Fungi facts:

1)      Fungi are not in the plant kingdom but in a kingdom all of their own – in fact, they are more closely related to humans than plants!

2)      Like human skin, mushrooms create vitamin D when exposed to sunlight – this means you can increase your vitamin D intake by leaving your mushrooms in the sun for an hour or two before eating them. Or by sun-drying them!

3)      The primary component of the cell walls of fungi is a substance called chitin, which also makes up fish scales and the shells of insects and crustaceans.

4)      Mushrooms are the fruiting bodies of an underground organism, the vegetative part of which is a branching network of root-like fibres called mycelium. The biggest fungus (and the biggest organism) in the world is believed to be a honey fungus (Armillaria solidipes) in Oregon, USA, which measures 3.4 miles across!

5)      Mycelium forms relationships with plants – particularly trees – and actually helps supply their roots with extra water and nutrients from the soil in exchange for food; a little sugar from the roots.

6)      This underground network of mycelium links trees in such a way that they actually communicate with each other through it. For example, if one tree is under pest attack, it releases chemical signals which ‘warn’ other trees to raise their defences. As another example, some trees have been found to send extra resources via the network to new saplings of their own species nearby, to support them.

7)      Fungi are hugely important as decomposers of waste in nature; they release enzymes to break the decaying material down, and then they absorb its nutrients. That’s one reason fungi are often seen on dead wood.

8)      But it’s not only dead plant matter that fungi can absorb – they have also been used to clean up oil spills, toxic chemicals, plastic waste, and even radiation!

9)      Fungi can even make it rain! In the Amazon rainforest, the spores released by certain mushrooms in dry weather actually help to seed new rain clouds above.

10)   There are 15,000 types of wild fungi in the UK. About 200 are edible, and about 50 poisonous. Some have impressive medicinal qualities. Many of the toxic varieties will only cause gastric upset, but of the most toxic species, one small slice is enough to kill several people and there is no antidote or cure!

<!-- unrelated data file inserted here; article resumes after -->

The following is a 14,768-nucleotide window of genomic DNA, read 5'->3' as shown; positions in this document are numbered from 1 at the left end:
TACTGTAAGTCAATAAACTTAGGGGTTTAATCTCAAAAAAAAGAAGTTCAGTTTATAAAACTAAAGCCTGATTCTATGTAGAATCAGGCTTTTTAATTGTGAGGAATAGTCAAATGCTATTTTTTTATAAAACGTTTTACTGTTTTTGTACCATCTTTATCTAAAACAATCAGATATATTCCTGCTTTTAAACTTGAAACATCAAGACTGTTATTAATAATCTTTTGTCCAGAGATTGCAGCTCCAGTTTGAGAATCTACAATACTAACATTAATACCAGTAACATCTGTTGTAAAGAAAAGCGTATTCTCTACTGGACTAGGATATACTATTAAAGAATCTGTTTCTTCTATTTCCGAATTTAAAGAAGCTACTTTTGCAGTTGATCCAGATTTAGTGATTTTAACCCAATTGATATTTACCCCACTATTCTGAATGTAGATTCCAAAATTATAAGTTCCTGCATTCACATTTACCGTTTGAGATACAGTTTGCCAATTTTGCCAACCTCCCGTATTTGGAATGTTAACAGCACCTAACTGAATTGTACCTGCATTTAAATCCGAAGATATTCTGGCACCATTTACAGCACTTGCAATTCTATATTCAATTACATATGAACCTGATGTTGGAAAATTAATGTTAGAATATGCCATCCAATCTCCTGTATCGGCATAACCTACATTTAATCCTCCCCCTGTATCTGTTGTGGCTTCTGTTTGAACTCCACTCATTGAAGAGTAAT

Friends of Foodsmiles are welcome to come to work informally at the farm whenever they need some hearty exercise and company (and probably cake too)! It would be great to see you so please come along and say hello - there is always plenty to do! If you are interested, please contact us and we can let you know when we are working on site. You can also go on our 'active friends' list and receive our site newsletter if you wish to do this regularly (

Date for the Diary: Foodsmiles AGM will be held on 6th February 2020 in the Council Chambers in Harpenden – all Members and Friends of Foodsmiles very welcome. Watch out for the formal invite in the New Year.
If you are interested in being on the committee, please talk to one of the site managers.

Recipe Suggestion: Creamy Leeks with Cashews

2 medium leeks
4oz cashews
1 small onion chopped
¾ pint creamy milk, warmed
2oz butter
1 clove of garlic, crushed
1 tbsp chopped parsley
2oz 81% flour (light wholemeal flour)
Salt & pepper

Fry leeks, onion, cashews and garlic in butter until tender. Remove from the heat. Stir in flour. Return to heat. Gradually add milk. Bring to the boil stirring continuously. Add parsley and seasoning. Serve in split jacket potatoes with a crisp winter salad.

And finally, the muddiest site manager award goes to...

Autumn 2019 Newsletter

‘Twas the season of plenty...

Hammonds End as summer ends

We’ve had a great summer of growing at all our sites, increasing the amount we have grown in the first 8 months of the year by an impressive 30% (252kg) to over a tonne of vegetables.

At Hammonds End we are approaching the end of our summer crops, where we have grown more courgettes, chard, cucumber, fennel, beans, calabrese, salad, potatoes and spinach than the previous years. The cooler summer (especially the nights) has meant that some of the polytunnel crops have done less well and we did lose a lot of the strawberries to the squirrels and broad beans to the crows (more defences needed for next year!)

It has been a funny year of weather: July had the hottest recorded day and 40+ mph winds with extreme variation between day and night time temperatures. The lack of rain has meant we have been kept busy watering but the new polytunnel irrigation system has made this easier and we will continue to improve this over the winter months for next year.

Summer Crops: Squash / Sweetcorn / Polytunnel 2 / Borlotti beans

With summer behind us the main task is now keeping the leeks, purple sprouting broccoli, kale, swede, chard, cauliflower (no sign of the threatened Europe wide cauliflower shortage at Hammonds End!) and winter spinach relatively weed free and covered up from hungry pigeons. We will shortly be planting out garlic and onion sets and have also started to sow the winter polytunnel crops of pak choi, winter lettuce, rocket, turnips, carrots, spinach and beetroot to see us through to next spring.